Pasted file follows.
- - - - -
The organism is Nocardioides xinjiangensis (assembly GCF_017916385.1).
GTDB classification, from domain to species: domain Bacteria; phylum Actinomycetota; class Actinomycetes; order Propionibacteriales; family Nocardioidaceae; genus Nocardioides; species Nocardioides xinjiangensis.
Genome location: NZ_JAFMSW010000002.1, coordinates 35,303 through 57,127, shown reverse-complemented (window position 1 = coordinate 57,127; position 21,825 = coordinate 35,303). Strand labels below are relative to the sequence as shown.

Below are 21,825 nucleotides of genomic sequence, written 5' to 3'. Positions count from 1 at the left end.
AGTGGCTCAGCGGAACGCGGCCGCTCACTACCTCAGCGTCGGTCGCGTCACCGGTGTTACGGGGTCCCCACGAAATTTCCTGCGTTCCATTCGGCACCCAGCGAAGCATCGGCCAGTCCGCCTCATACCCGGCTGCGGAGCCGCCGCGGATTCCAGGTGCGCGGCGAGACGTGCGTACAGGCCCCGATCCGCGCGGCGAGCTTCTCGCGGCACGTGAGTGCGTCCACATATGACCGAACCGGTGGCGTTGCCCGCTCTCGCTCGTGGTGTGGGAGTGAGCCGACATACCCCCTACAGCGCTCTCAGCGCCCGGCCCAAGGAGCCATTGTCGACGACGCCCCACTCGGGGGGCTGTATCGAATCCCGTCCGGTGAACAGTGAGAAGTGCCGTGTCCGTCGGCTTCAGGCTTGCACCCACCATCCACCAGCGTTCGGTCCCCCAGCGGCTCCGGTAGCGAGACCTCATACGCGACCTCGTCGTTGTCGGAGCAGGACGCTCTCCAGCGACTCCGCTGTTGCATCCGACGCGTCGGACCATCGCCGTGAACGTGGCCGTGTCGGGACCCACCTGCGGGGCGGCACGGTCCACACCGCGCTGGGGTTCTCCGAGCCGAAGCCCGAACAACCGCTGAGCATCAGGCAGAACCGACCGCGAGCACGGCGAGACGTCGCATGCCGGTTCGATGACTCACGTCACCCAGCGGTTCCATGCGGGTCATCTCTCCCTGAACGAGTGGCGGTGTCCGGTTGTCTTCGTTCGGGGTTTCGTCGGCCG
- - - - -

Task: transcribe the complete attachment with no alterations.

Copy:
The organism is Nocardioides xinjiangensis (assembly GCF_017916385.1).
GTDB classification, from domain to species: domain Bacteria; phylum Actinomycetota; class Actinomycetes; order Propionibacteriales; family Nocardioidaceae; genus Nocardioides; species Nocardioides xinjiangensis.
Genome location: NZ_JAFMSW010000002.1, coordinates 35,303 through 57,127, shown reverse-complemented (window position 1 = coordinate 57,127; position 21,825 = coordinate 35,303). Strand labels below are relative to the sequence as shown.

Below are 21,825 nucleotides of genomic sequence, written 5' to 3'. Positions count from 1 at the left end.
AGTGGCTCAGCGGAACGCGGCCGCTCACTACCTCAGCGTCGGTCGCGTCACCGGTGTTACGGGGTCCCCACGAAATTTCCTGCGTTCCATTCGGCACCCAGCGAAGCATCGGCCAGTCCGCCTCATACCCGGCTGCGGAGCCGCCGCGGATTCCAGGTGCGCGGCGAGACGTGCGTACAGGCCCCGATCCGCGCGGCGAGCTTCTCGCGGCACGTGAGTGCGTCCACATATGACCGAACCGGTGGCGTTGCCCGCTCTCGCTCGTGGTGTGGGAGTGAGCCGACATACCCCCTACAGCGCTCTCAGCGCCCGGCCCAAGGAGCCATTGTCGACGACGCCCCACTCGGGGGGCTGTATCGAATCCCGTCCGGTGAACAGTGAGAAGTGCCGTGTCCGTCGGCTTCAGGCTTGCACCCACCATCCACCAGCGTTCGGTCCCCCAGCGGCTCCGGTAGCGAGACCTCATACGCGACCTCGTCGTTGTCGGAGCAGGACGCTCTCCAGCGACTCCGCTGTTGCATCCGACGCGTCGGACCATCGCCGTGAACGTGGCCGTGTCGGGACCCACCTGCGGGGCGGCACGGTCCACACCGCGCTGGGGTTCTCCGAGCCGAAGCCCGAACAACCGCTGAGCATCAGGCAGAACCGACCGCGAGCACGGCGAGACGTCGCATGCCGGTTCGATGACTCACGTCACCCAGCGGTTCCATGCGGGTCATCTCTCCCTGAACGAGTGGCGGTGTCCGGTTGTCTTCGTTCGGGGTTTCGTCGGCCG